I've looked at other posts here, but none really get to the bottom of it, and none are specifically like my question.
I'm writing the same story from two different perspectives. The first one is in 3rd person, and one of the characters often laughs. It might be described something like this:
Charlie laughed. "That's ridiculous."
Charlie laughed and then turned away.
Now I am writing the part from Charlie's perspective, and I can't find a way to integrate the laughter, which is an important part of the way Charlie talks (he is often laughing while he speaks). There are no dialogue tags, just a stream of consciousness.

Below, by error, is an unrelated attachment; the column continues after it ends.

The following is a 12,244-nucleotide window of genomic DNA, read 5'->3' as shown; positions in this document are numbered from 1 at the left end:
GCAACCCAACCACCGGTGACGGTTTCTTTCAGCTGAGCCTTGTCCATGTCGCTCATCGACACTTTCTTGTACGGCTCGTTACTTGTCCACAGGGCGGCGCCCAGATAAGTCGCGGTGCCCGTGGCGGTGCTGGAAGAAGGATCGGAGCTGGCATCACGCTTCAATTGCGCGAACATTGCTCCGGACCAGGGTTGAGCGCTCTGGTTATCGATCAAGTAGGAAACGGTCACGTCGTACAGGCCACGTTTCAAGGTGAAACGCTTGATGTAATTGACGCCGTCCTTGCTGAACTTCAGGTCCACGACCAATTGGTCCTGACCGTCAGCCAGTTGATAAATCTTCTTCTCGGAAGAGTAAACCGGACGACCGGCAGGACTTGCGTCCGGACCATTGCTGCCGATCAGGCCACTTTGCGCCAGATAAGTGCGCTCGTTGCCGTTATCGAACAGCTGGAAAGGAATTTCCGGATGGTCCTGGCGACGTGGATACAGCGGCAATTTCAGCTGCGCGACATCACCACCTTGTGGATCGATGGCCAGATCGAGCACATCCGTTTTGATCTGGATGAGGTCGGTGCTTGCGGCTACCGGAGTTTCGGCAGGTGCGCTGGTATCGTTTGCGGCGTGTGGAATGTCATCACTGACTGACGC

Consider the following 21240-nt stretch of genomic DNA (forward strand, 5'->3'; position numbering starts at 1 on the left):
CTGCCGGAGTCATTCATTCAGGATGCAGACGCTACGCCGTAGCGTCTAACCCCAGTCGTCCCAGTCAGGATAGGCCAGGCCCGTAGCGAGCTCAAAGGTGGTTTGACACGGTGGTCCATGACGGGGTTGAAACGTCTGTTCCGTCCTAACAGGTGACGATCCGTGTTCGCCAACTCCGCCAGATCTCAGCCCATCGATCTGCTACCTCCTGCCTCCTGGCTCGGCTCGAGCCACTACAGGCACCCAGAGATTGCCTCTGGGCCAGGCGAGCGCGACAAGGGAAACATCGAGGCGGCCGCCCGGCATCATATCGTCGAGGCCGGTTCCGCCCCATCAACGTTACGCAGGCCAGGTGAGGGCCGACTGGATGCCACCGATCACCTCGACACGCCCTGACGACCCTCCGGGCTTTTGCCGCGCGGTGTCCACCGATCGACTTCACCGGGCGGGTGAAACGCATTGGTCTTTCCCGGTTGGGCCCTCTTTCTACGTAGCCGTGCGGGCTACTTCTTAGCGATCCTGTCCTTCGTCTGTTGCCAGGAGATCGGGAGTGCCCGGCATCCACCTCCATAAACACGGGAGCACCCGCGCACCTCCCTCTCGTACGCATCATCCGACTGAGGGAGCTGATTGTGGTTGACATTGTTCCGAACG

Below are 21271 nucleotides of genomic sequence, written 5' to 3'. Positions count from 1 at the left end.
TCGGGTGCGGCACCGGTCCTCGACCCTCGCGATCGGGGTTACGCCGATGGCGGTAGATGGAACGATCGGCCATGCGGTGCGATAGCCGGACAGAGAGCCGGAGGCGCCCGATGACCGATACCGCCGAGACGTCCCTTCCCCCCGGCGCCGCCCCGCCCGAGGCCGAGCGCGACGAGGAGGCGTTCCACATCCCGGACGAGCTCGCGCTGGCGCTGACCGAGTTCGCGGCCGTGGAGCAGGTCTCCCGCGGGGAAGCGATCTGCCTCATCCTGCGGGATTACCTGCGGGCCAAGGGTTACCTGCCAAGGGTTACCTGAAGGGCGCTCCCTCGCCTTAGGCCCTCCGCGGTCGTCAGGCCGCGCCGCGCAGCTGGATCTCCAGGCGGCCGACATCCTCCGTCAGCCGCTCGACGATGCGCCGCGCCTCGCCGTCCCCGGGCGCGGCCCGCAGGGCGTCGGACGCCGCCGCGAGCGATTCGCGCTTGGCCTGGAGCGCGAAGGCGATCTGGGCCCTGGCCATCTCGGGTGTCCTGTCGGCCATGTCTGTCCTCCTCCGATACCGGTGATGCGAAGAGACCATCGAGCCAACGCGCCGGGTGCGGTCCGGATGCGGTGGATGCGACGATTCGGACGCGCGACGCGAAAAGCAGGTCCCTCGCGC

Is it amateurish to say (it doesn't read that great to me):
"Ha! That's ridiculous."
"Haha! That's ridiculous."
It stand out especially because Charlie laughs very often. There can be no dialogue tags (e.g.: "I laughed and then said, "ridiculous."). It has to be within the talking. If I leave out the laughing, then the tone is totally wrong because the character seems too serious. If I leave it in, there are so many "Ha ha"s. But maybe it's OK, or maybe there's another way?